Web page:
After the bypass: evolution of a midlands town
10 years after Moate was bypassed, finding parking is easy. Running a business is not
Frank Murphy of Lily May’s cafe in Moate, Co Westmeath: “For Moate, the downturn came at the same time as the bypass.” Photograph: Dara Mac Dónaill
It’s close to 10 years since I was last in Moate, Co Westmeath, although I regularly commute across the country. That’s because this town, like Tyrrellspass and Kilbeggan and others were all bypassed a decade ago with the expansion of the M6.
Just after the town was bypassed, Róisín Ingle of this paper reported on the reaction from local businesspeople. I’m back to see how some of these businesses have been doing since, and to try and discover what kind of identity Moate now has a town, given that it is no longer bisected by an ever-flowing river of traffic.
The first thing I notice when arriving in Moate is how cars are whizzing past me in both directions. This was never the case in the days when traffic crawled along the bottleneck of the main street, at the rate of some 10,000 cars a day. I also immediately find a parking space. There are no meters, but there is a sign saying parking is for three hours only.
Moate (population 2,763), looks very pleasant, as I walk up and down Main Street. It has a lovely, newly renovated library, an arts centre, independent cafes, an opticians, a pharmacy, a large supermarket, a greengrocer and a couple of butchers, hair salons and barber shops. There’s also a large community school, a small hotel, a bank, Garda station and post office: the cherished services of any rural town. There are 11 pubs, and obviously a lively nightlife: Peadar’s Bar has a sign declaring the premises is “Probably the best party bar in the Midlands”, while the Auld Shebeen’s sign further down the street says, “Moate’s ultimate party venue”.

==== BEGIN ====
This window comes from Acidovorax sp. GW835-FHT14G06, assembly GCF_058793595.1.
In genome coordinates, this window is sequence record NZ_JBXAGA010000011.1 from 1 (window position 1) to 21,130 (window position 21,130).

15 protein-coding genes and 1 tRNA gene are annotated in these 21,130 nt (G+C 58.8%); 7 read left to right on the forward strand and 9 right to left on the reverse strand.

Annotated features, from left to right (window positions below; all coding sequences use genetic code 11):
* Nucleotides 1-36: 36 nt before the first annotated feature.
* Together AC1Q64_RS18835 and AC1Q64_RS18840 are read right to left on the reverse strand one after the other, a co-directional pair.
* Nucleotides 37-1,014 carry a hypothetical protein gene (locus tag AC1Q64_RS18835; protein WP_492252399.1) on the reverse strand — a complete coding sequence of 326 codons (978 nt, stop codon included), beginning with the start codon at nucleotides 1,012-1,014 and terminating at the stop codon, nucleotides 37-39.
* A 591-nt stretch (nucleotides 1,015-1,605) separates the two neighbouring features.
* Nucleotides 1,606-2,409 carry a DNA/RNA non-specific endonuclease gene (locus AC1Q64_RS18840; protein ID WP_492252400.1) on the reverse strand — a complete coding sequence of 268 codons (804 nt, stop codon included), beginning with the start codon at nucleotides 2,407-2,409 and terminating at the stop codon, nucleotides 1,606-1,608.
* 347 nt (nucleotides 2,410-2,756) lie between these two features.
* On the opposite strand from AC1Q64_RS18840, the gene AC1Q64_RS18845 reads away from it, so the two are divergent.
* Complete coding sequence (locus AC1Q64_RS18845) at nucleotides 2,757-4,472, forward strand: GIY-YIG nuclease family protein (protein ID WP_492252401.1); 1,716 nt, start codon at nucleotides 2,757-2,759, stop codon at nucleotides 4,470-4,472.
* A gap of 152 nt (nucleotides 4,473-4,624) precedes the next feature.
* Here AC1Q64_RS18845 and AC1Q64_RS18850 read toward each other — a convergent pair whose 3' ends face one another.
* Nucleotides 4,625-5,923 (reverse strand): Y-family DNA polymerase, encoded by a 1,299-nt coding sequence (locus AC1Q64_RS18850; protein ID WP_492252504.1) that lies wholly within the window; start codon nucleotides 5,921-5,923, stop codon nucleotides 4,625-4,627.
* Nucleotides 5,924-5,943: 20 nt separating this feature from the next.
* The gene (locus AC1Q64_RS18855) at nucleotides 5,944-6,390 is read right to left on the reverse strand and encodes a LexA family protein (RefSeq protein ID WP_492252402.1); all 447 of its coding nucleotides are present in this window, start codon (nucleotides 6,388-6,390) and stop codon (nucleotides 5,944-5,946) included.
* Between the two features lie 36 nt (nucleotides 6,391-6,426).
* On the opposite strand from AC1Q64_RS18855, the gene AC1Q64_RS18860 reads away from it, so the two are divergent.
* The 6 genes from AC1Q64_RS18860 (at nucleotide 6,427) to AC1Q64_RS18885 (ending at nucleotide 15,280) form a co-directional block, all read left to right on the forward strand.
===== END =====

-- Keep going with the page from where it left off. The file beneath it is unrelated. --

“Ten years ago, we had four full-time and four or five part-time staff,” Annette Dalton, owner of The Pantry cafe says. “The minute that new road opened you could see the difference,” she told Ingle in 2008. Dalton now employs half the staff she did before the bypass, and is down about 35 per cent.
“As a resident who lives in Moate, I like that the town is quieter. But as a business person, I loved the buzz,” she explains. “It was lovely to see different people all the time. But I would not still be in business now without my local customers, who have always been loyal.”